Mon. May 27th, 2024

influenza a

By May10,2024


The 2024 influenza season commenced in week 17 (beginning April 22, 2024), as indicated by the breach of the seasonal threshold by the influenza detection rate (3-week moving average) from the NICD inpatient pneumonia sentinel surveillance in public hospitals. This rate remained above the threshold for two consecutive weeks.


As of May 9, 2024, within the pneumonia surveillance program, the predominant subtype and lineage detected were influenza A(H1N1)pdm09 (29/52, 55.8%) followed by influenza B/Victoria (7/52, 13.5%) and (H3N2) (2/52, 3.8%). Among the 52 samples testing positive for 1 sample (1.9%) had an inconclusive subtyping result, while 7 samples (13.5%) were awaiting  subtyping results. Similarly, 1 sample (1.9%) had an inconclusive influenza B lineage result, and 3 samples (5.8%) were pending   lineage results. Additionally, 2 samples (3.8%) tested positive for both A(H1N1)pdm09 and  B/Victoria.

Influenza A(H3N2), A(H1N1)pdm09, and B are among the common seasonal strains affecting humans. While most individuals with experience mild illness, typically resolving within 3-7 days, severe cases can occur, leading to hospitalization or even death. This risk is especially heightened among certain groups susceptible to severe  illness or complications.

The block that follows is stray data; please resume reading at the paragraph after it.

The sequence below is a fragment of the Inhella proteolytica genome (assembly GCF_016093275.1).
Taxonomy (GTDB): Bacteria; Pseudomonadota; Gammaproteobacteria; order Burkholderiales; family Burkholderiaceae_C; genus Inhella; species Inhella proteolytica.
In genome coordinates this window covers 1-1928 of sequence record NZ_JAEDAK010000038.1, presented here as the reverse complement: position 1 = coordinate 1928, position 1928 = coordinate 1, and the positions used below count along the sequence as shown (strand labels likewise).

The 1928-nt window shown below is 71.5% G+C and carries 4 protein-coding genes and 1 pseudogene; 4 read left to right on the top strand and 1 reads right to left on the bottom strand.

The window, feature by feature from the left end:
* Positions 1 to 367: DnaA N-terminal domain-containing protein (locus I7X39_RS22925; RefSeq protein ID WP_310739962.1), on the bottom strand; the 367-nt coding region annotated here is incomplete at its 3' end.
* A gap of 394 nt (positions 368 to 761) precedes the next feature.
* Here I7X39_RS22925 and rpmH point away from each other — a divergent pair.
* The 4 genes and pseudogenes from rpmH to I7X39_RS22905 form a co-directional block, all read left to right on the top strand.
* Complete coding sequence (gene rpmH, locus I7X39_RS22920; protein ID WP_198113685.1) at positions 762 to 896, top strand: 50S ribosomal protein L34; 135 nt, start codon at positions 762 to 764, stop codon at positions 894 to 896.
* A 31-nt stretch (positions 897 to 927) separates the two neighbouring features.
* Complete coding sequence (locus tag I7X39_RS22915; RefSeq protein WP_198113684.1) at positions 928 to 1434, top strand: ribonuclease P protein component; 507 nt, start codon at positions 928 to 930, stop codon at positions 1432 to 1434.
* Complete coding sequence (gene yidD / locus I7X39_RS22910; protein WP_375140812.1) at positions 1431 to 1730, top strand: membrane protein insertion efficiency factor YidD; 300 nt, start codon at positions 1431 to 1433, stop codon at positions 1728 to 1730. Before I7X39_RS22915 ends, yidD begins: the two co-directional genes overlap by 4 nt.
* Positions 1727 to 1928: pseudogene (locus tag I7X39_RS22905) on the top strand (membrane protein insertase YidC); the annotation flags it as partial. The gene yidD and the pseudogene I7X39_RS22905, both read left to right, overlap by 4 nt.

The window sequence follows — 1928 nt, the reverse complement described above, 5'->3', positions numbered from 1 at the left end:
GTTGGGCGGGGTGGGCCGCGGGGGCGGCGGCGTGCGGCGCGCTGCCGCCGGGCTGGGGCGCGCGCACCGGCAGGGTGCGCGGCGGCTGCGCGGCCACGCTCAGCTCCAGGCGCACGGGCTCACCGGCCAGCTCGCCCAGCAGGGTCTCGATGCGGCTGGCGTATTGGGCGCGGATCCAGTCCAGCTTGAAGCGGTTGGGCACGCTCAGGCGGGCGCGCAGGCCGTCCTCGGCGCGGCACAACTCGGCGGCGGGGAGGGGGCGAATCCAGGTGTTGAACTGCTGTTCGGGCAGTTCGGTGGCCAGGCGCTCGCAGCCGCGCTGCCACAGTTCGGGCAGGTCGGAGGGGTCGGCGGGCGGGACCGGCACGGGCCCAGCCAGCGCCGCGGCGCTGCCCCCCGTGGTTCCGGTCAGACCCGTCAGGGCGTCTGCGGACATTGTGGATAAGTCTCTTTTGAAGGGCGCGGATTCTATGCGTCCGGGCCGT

High-risk populations include pregnant women, individuals with HIV, those with chronic conditions like diabetes, lung disease, tuberculosis, heart disease, renal disease, and obesity, as well as older adults (aged 65 and above) and children under 2 years old. It’s crucial to encourage members of these groups to seek medical attention promptly if they exhibit symptoms of Early intervention can help mitigate the risk of severe outcomes associated with the virus.

 vaccination is highly recommended as a preventive measure against infection and severe illness. Ideally, individuals should receive the vaccine before the onset of the season, as it takes approximately two weeks for the body to develop antibodies after vaccination. However, it’s essential to emphasize that it’s never too late to get vaccinated.

People at risk of severe illness from  should prioritize getting vaccinated. They can access the vaccine through public health clinics, general practitioners, or pharmacies. Annual vaccination is necessary because the virus undergoes constant changes, and immunity conferred by the vaccine diminishes over time.

Getting vaccinated not only reduces the likelihood of contracting  but also minimizes visits to healthcare facilities, decreases absenteeism from work or school due to influenza-related illness, and helps prevent influenza-related hospitalizations.

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